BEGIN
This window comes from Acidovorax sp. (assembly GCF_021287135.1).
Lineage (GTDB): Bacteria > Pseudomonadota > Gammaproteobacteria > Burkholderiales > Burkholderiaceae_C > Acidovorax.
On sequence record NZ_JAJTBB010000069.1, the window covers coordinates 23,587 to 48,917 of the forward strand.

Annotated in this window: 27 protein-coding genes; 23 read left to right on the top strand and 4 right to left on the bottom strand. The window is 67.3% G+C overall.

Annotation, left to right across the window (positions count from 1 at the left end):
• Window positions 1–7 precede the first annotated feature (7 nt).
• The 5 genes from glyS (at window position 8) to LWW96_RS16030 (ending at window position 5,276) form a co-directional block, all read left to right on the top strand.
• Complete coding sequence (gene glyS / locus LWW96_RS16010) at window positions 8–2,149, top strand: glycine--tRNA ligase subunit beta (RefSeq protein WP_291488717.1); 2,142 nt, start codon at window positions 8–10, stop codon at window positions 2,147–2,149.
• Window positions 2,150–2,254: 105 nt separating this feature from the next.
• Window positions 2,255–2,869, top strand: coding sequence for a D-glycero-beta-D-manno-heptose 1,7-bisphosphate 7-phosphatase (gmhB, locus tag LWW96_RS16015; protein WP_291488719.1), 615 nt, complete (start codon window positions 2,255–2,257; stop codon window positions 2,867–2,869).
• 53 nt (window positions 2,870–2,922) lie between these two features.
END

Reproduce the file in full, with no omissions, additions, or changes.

This window comes from Acidovorax sp. (assembly GCF_021287135.1).
Lineage (GTDB): Bacteria > Pseudomonadota > Gammaproteobacteria > Burkholderiales > Burkholderiaceae_C > Acidovorax.
On sequence record NZ_JAJTBB010000069.1, the window covers coordinates 23,587 to 48,917 of the forward strand.

Annotated in this window: 27 protein-coding genes; 23 read left to right on the top strand and 4 right to left on the bottom strand. The window is 67.3% G+C overall.

Annotation, left to right across the window (positions count from 1 at the left end):
• Window positions 1–7 precede the first annotated feature (7 nt).
• The 5 genes from glyS (at window position 8) to LWW96_RS16030 (ending at window position 5,276) form a co-directional block, all read left to right on the top strand.
• Complete coding sequence (gene glyS / locus LWW96_RS16010) at window positions 8–2,149, top strand: glycine--tRNA ligase subunit beta (RefSeq protein WP_291488717.1); 2,142 nt, start codon at window positions 8–10, stop codon at window positions 2,147–2,149.
• Window positions 2,150–2,254: 105 nt separating this feature from the next.
• Window positions 2,255–2,869, top strand: coding sequence for a D-glycero-beta-D-manno-heptose 1,7-bisphosphate 7-phosphatase (gmhB, locus tag LWW96_RS16015; protein WP_291488719.1), 615 nt, complete (start codon window positions 2,255–2,257; stop codon window positions 2,867–2,869).
• 53 nt (window positions 2,870–2,922) lie between these two features.